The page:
You’ve done a pretty thoughtful analysis already. There’s no question that the IQ4 offers higher *potential* image quality, especially with tech cameras, and especially especially without LCCs. It’s also faster at doing just about everything that the IQ3 could do (startup time in some configurations being a notable exception).

Current downsides of the IQ4, besides cost, include buggy firmware that is missing some features already present in the IQ3, and lack of a one-shot tech cam Copal shutter cable that doesn’t require a pre-shutter release wake up button press.

Most of us IQ4 early adopters hold out hope that these drawbacks will be addressed by upcoming firmware and cable releases.


When the IQ3-100 was announced, as a then Credo 60 owner I knew I would definitely upgrade. The question was "when" (not "if") I would upgrade. Features such as drammatically better live view , the ability to bump up the ISO from 50 to 200 (even 400) and better battery life were very meaningful and practical. This meant no need for a surface pro to judge focus and carrying fewer spare batteries on a hike. And later on when Phase One added the awesome Electronic Shutter (which happened after I upgraded) IQ3-100 simply became a far better tool compared to any prior Phase One digital backs opening options on the telephoto end of the lens spectrum and almost eliminating the need for carrying/using the one-shot sync cable.

Ever since the announcement of IQ4-150, as a card carrying member of Dante's club, naturally I have been very intrigued by some characteristics of this new tool but somehow I don't feel the unstoppable urge to upgrade. While my heart says "do it" my mind is not convinced and the question is "why?". Usually new things are decidedly better than prior models, but I am struggling to make the case here.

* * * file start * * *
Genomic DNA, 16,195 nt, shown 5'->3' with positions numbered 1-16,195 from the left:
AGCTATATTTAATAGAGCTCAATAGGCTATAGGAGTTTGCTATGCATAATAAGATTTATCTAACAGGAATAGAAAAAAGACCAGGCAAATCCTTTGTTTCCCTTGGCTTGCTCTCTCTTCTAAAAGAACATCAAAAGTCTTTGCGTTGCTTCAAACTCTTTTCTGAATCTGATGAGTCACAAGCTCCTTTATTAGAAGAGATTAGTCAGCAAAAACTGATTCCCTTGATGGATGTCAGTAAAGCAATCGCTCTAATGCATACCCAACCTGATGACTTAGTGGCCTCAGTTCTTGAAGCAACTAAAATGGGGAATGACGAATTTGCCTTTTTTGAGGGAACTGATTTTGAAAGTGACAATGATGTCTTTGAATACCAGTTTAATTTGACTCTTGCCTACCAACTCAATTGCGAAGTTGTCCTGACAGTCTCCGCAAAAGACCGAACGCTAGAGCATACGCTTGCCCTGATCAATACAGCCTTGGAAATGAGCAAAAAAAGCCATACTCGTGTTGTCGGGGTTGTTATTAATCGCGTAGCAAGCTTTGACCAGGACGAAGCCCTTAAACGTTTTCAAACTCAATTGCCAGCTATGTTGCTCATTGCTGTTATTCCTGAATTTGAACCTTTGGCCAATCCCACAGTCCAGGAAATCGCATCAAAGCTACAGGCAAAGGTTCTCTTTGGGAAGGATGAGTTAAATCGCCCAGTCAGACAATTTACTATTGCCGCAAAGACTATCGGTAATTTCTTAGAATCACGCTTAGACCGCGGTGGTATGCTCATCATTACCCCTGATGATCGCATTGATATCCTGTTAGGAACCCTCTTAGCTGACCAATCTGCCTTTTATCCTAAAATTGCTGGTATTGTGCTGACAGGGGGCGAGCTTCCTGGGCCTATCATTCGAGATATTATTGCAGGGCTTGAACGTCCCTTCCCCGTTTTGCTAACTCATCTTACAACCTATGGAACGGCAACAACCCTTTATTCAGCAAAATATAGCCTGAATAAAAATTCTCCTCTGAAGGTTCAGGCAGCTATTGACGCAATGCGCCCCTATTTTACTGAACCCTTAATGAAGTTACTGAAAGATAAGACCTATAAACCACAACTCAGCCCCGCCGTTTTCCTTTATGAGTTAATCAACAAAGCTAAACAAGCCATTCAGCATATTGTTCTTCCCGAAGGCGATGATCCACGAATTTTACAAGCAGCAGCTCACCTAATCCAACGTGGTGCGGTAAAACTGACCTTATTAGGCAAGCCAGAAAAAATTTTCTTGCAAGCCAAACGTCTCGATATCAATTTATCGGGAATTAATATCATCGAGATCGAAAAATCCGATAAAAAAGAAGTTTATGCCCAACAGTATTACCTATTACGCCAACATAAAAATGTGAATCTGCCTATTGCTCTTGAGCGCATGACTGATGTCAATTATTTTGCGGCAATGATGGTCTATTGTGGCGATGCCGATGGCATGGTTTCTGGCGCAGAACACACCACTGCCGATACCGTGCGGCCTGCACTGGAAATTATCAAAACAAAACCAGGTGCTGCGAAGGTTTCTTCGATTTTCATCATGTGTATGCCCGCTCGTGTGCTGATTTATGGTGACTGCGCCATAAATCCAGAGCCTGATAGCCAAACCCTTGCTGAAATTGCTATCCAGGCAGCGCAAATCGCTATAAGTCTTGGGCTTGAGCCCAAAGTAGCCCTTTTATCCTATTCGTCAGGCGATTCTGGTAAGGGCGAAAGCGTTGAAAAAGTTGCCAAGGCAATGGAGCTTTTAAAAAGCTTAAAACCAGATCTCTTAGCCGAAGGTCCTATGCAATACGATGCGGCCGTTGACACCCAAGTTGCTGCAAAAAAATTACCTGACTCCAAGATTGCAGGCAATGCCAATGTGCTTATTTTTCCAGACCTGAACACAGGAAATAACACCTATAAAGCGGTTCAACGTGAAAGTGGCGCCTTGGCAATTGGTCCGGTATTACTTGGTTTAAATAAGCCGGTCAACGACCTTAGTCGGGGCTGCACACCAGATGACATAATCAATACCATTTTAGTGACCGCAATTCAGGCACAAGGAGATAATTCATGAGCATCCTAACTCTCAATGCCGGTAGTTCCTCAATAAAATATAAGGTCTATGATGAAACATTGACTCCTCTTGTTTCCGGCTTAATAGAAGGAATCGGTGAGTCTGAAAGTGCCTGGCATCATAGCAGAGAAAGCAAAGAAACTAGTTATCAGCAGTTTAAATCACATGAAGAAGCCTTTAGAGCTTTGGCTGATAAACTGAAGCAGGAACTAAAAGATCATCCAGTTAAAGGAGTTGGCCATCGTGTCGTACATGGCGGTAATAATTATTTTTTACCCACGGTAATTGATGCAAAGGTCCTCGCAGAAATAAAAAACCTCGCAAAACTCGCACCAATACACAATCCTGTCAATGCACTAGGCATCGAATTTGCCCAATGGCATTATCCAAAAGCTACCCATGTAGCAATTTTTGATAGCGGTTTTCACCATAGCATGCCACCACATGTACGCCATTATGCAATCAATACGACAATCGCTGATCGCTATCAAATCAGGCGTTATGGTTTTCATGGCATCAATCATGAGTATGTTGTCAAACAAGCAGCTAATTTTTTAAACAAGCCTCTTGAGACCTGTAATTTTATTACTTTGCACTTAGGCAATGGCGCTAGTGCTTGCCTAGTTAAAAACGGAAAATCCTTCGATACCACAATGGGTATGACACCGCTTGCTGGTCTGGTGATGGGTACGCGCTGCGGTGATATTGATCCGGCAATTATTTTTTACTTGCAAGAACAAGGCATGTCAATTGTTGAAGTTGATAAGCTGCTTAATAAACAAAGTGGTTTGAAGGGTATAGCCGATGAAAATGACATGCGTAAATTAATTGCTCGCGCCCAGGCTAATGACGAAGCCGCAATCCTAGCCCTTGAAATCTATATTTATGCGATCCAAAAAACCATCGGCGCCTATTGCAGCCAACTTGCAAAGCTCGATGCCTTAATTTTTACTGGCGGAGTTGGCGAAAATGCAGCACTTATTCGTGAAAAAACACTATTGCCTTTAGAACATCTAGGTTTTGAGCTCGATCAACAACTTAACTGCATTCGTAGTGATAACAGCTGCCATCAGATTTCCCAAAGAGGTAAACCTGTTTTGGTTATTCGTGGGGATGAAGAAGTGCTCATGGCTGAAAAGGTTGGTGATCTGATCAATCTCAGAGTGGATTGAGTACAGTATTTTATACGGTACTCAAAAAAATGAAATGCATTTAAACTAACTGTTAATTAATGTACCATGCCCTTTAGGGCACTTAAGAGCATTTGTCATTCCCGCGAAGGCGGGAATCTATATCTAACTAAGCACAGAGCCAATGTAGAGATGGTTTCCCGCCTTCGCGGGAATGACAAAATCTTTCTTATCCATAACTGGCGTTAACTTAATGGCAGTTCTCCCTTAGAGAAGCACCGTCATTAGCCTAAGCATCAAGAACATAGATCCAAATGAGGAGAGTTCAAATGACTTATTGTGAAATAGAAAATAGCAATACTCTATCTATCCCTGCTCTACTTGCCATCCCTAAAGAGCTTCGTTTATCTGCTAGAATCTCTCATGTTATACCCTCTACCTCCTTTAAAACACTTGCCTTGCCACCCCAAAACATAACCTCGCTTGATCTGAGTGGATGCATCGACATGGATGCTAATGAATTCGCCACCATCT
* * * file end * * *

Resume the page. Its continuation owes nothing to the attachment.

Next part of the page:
As a tech camera user, to me, IQ4-150 is better than IQ3-100 in the following meaningful ways:
  1. Much less need for LCC because of much reduced lens color cast
  2. Better dark frame management i.e. less need to capture dark frames
  3. Improved dynamic range
  4. Improved high ISO performance
  5. Higher resolution => meaning even bigger prints at comparable DPI/PPI

On the flip side, I feel IQ3-100 is better than IQ4-150 in the following ways:
  1. Diffraction: With a pixel pitch of 4.6 microns (versus 3.76 microns for IQ4-150) diffraction kicks in later e.g. f9 vs f8
  2. Adhoc Wifi: for triggering ES from Capture Pilot or using Capture Pilot for Composition (I am sure Phase One will rectify this via firmware at some point)

So, the IQ4-150 is actually better for a technical camera use. When I think about IQ4-150 advantages individually, I feel they are "nice to have":
  1. While capturing LCC shots is not fun, but LCCs also help with dust spots. Will I stop capturing LCCs? Probably not.
  2. The need to capture a dark frame after small changes in shutter speeds is annoying. I'd certainly appreciate/prefer IQ4-150 behavior.
  3. I feel IQ3-100 has plenty of dynamic range. I am not sure I'd value the improved dynamic range IQ4-150 has to offer.